"Solar is driven by rebates, grants and incentives," Smith says, adding that some states have dropped sustainability incentives due to lack of funding. "Solar PV, by itself, depending on where you live, is basically a 30- to 50-year payback. That is not something that is going to make a treasurer jump up and down and want to invest money. Without the grants, without the incentives, renewable energy on a small level like a high school is going to slow down. A solar array or wind turbine just isn't going to make sense."
But solar and wind power purchase agreements might. A PPA is a financial agreement in which a third-party developer owns, operates and maintains the photovoltaic system or wind turbine, while a host customer (a school, say) agrees to locate the system on its property and purchase the system's output from the solar or wind services provider. This often allows the host customer to pay less for electricity without having to purchase the required equipment, while the provider acquires income generated from the sale of electricity to the host customer, as well as federal or state tax credits. Solar carports appear to be among the latest PPA options, at least in California, with dozens of elementary school, high school and community college campuses in that state installing solar-paneled roofs over parking lots.
The Database of State Incentives for Renewables & Efficiency offers comprehensive information about local, state, utility and federal incentives and policies promoting renewable energy and energy efficiency. Meanwhile, the U.S. Green Building Council has launched the Center for Green Schools initiative, which strives to help schools become greener and more energy efficient. Says Rachel Gutter, director of the Center for Green Schools, "Our job is to equip the people who make the decisions by elevating and accelerating important conversations with district and campus stakeholders, and providing the tools and resources to help make [green] transformation possible."
Other ways school districts can approach sustainability is by installing building-automation controls, upgrading to high-efficiency HVAC components, replacing insulation and retrofitting roofs and windows. But the easiest and most affordable step, Smith says, is replacing metal-halide lighting systems with six- or eight-lamp, high-output base fluorescent lights.
"From an athletics facilities standpoint, the most common thing happening today is lighting retrofits in gymnasiums," he says. "You're cutting energy use in half - 455 watts vs. 224 watts. And, quite frankly, the lighting is much better. You get brighter, crisper light that's better for the athletes and coaches."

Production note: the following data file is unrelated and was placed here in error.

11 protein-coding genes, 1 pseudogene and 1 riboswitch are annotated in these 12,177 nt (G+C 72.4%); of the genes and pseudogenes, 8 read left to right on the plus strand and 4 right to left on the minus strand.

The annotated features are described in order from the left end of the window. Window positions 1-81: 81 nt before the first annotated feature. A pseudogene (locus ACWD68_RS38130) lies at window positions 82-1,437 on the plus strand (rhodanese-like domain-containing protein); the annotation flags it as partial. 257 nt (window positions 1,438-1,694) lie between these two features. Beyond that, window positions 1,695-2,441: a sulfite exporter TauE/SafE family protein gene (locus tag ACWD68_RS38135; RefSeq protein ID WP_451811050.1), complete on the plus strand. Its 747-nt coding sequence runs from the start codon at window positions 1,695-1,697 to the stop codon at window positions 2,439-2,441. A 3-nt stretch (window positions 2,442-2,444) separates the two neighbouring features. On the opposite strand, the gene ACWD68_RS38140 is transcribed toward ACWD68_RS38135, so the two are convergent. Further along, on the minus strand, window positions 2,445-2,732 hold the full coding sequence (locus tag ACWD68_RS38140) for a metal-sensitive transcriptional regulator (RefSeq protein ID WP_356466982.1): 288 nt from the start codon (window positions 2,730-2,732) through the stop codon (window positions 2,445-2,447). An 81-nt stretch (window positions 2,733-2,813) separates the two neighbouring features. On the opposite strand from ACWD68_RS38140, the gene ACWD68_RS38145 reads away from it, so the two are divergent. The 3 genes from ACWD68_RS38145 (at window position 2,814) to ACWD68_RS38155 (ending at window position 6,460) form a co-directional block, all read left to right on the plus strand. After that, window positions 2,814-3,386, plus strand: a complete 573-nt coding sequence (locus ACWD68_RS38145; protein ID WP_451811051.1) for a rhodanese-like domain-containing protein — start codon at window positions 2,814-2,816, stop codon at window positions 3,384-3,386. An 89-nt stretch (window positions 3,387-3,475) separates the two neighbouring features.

LAUSD officials didn't want to make South Region High School #15's green transformation too experimental or maintenance-intensive, according to de la Cal. "We have a highly sustainable school, but with all sorts of backups to make it function as a standard school if it has to," he says, citing the additional presence of boilers, standard air handlers and air-conditioning units. "But we know that the A/C won't be used nearly as much as it would be if other options, like an open window, weren't there."
One of the greatest challenges with this net-zero project, de la Cal says, was working through the bureaucracy of the nation's second-largest public school district and developing a district sustainability team to champion the cause. "At the risk of sounding trite, the holistic approach to designing a school facility is really now more important than ever," de la Cal says. "You can do a lot if you think of a building holistically, and you can build a much more sustainable building with relatively little effort. But you have to include everybody in the conversation."
Smith echoes that sentiment. "The key to a successful energy-savings project is to make sure the district takes ownership of it," he says, adding that Energy Optimizers stays with a project for three years to provide necessary training, create on-site green teams and strategize about long-term growth. "That way, everybody can sustain it for a long time."